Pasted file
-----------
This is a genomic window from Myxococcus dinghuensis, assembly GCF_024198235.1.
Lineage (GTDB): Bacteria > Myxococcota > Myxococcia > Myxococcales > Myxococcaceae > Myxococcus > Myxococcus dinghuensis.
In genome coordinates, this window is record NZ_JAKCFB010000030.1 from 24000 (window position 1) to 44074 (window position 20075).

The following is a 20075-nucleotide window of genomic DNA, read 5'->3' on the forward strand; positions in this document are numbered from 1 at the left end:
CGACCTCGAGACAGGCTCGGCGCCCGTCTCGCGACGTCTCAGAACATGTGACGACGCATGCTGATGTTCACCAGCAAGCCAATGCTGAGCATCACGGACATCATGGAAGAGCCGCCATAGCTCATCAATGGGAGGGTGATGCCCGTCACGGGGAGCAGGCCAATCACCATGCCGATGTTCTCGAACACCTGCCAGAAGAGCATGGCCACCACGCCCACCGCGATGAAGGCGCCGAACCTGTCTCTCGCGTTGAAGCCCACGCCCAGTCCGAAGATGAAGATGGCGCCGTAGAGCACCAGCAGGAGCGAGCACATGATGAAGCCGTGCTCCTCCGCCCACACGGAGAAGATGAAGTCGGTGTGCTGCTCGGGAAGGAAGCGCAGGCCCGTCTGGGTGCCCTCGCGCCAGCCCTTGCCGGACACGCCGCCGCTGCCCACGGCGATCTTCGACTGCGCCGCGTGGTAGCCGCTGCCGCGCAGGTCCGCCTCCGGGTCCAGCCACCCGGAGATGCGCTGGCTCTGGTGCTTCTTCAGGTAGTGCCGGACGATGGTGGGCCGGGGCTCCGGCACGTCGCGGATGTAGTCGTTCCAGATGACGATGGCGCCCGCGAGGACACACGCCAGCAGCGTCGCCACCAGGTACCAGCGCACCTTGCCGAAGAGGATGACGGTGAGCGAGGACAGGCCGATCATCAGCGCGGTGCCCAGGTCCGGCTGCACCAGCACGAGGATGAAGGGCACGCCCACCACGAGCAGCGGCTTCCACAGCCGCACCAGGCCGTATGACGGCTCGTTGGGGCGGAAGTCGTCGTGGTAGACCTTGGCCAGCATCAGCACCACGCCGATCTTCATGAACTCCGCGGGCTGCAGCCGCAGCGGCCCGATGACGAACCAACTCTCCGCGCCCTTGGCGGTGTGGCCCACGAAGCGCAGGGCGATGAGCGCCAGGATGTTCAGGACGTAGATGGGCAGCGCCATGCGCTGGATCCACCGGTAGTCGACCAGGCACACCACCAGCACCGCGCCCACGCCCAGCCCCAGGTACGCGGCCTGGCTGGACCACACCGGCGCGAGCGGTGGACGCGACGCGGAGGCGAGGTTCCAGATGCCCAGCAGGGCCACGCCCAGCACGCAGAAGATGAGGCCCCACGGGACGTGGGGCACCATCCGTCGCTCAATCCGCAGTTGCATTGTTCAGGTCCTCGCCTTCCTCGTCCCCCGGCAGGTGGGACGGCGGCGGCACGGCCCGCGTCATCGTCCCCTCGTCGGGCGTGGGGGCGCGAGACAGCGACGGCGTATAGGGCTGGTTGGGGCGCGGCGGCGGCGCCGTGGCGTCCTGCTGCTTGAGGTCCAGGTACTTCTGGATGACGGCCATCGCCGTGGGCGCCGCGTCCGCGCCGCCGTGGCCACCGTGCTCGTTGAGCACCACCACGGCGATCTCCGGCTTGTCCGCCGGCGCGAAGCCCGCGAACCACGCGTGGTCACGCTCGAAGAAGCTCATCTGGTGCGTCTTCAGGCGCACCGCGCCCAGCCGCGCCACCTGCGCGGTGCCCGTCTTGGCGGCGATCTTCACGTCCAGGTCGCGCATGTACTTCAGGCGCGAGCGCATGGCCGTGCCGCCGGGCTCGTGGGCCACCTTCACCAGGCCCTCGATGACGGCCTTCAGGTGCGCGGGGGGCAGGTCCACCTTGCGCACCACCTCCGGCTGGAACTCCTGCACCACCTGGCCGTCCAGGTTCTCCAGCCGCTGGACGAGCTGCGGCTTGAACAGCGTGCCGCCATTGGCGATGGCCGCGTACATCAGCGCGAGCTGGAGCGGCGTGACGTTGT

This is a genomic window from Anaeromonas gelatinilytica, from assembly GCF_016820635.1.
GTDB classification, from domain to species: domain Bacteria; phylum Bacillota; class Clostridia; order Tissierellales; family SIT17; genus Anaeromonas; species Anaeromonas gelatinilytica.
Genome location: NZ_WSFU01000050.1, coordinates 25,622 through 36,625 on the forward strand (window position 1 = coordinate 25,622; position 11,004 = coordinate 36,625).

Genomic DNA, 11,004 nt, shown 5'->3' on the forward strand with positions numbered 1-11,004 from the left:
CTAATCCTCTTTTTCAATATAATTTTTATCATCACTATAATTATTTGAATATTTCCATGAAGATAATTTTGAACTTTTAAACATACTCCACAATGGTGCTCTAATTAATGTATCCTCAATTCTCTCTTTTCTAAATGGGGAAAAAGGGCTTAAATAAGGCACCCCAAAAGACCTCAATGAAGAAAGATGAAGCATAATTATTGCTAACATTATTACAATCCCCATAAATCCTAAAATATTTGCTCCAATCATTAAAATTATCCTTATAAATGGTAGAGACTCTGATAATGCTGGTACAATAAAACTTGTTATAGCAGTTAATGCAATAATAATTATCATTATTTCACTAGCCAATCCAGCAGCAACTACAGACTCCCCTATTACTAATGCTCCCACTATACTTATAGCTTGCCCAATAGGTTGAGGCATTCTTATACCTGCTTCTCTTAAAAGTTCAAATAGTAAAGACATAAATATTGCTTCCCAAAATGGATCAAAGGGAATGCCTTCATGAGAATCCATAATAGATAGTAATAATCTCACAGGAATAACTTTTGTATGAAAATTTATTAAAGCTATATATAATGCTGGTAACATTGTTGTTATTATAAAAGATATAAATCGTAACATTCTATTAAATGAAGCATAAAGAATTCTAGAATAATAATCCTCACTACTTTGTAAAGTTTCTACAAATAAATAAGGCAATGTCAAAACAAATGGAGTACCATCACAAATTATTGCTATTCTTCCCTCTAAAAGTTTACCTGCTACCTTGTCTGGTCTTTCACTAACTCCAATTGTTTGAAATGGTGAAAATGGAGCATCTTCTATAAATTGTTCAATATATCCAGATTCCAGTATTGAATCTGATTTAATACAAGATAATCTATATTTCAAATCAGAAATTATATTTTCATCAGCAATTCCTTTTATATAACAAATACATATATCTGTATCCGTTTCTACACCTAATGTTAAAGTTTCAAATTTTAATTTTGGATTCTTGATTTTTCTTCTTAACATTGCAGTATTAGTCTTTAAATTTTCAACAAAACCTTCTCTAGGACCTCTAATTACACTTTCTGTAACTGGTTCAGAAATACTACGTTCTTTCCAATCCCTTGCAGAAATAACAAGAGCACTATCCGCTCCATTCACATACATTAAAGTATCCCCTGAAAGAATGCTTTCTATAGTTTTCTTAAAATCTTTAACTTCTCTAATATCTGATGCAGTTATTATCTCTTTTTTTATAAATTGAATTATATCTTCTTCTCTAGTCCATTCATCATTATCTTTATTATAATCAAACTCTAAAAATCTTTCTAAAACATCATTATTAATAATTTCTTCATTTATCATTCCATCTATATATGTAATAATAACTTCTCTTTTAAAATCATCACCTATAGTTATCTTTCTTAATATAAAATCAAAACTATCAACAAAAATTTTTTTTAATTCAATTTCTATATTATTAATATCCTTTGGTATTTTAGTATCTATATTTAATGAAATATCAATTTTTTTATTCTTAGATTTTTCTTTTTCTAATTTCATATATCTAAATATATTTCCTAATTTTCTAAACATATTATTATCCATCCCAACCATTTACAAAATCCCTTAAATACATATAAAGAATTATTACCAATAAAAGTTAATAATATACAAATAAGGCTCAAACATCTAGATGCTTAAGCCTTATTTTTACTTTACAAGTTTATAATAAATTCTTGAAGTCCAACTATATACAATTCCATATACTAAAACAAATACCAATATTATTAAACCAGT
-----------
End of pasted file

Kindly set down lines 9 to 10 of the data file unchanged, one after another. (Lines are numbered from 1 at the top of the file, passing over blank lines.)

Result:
Genomic DNA, 11,004 nt, shown 5'->3' on the forward strand with positions numbered 1-11,004 from the left:
CTAATCCTCTTTTTCAATATAATTTTTATCATCACTATAATTATTTGAATATTTCCATGAAGATAATTTTGAACTTTTAAACATACTCCACAATGGTGCTCTAATTAATGTATCCTCAATTCTCTCTTTTCTAAATGGGGAAAAAGGGCTTAAATAAGGCACCCCAAAAGACCTCAATGAAGAAAGATGAAGCATAATTATTGCTAACATTATTACAATCCCCATAAATCCTAAAATATTTGCTCCAATCATTAAAATTATCCTTATAAATGGTAGAGACTCTGATAATGCTGGTACAATAAAACTTGTTATAGCAGTTAATGCAATAATAATTATCATTATTTCACTAGCCAATCCAGCAGCAACTACAGACTCCCCTATTACTAATGCTCCCACTATACTTATAGCTTGCCCAATAGGTTGAGGCATTCTTATACCTGCTTCTCTTAAAAGTTCAAATAGTAAAGACATAAATATTGCTTCCCAAAATGGATCAAAGGGAATGCCTTCATGAGAATCCATAATAGATAGTAATAATCTCACAGGAATAACTTTTGTATGAAAATTTATTAAAGCTATATATAATGCTGGTAACATTGTTGTTATTATAAAAGATATAAATCGTAACATTCTATTAAATGAAGCATAAAGAATTCTAGAATAATAATCCTCACTACTTTGTAAAGTTTCTACAAATAAATAAGGCAATGTCAAAACAAATGGAGTACCATCACAAATTATTGCTATTCTTCCCTCTAAAAGTTTACCTGCTACCTTGTCTGGTCTTTCACTAACTCCAATTGTTTGAAATGGTGAAAATGGAGCATCTTCTATAAATTGTTCAATATATCCAGATTCCAGTATTGAATCTGATTTAATACAAGATAATCTATATTTCAAATCAGAAATTATATTTTCATCAGCAATTCCTTTTATATAACAAATACATATATCTGTATCCGTTTCTACACCTAATGTTAAAGTTTCAAATTTTAATTTTGGATTCTTGATTTTTCTTCTTAACATTGCAGTATTAGTCTTTAAATTTTCAACAAAACCTTCTCTAGGACCTCTAATTACACTTTCTGTAACTGGTTCAGAAATACTACGTTCTTTCCAATCCCTTGCAGAAATAACAAGAGCACTATCCGCTCCATTCACATACATTAAAGTATCCCCTGAAAGAATGCTTTCTATAGTTTTCTTAAAATCTTTAACTTCTCTAATATCTGATGCAGTTATTATCTCTTTTTTTATAAATTGAATTATATCTTCTTCTCTAGTCCATTCATCATTATCTTTATTATAATCAAACTCTAAAAATCTTTCTAAAACATCATTATTAATAATTTCTTCATTTATCATTCCATCTATATATGTAATAATAACTTCTCTTTTAAAATCATCACCTATAGTTATCTTTCTTAATATAAAATCAAAACTATCAACAAAAATTTTTTTTAATTCAATTTCTATATTATTAATATCCTTTGGTATTTTAGTATCTATATTTAATGAAATATCAATTTTTTTATTCTTAGATTTTTCTTTTTCTAATTTCATATATCTAAATATATTTCCTAATTTTCTAAACATATTATTATCCATCCCAACCATTTACAAAATCCCTTAAATACATATAAAGAATTATTACCAATAAAAGTTAATAATATACAAATAAGGCTCAAACATCTAGATGCTTAAGCCTTATTTTTACTTTACAAGTTTATAATAAATTCTTGAAGTCCAACTATATACAATTCCATATACTAAAACAAATACCAATATTATTAAACCAGT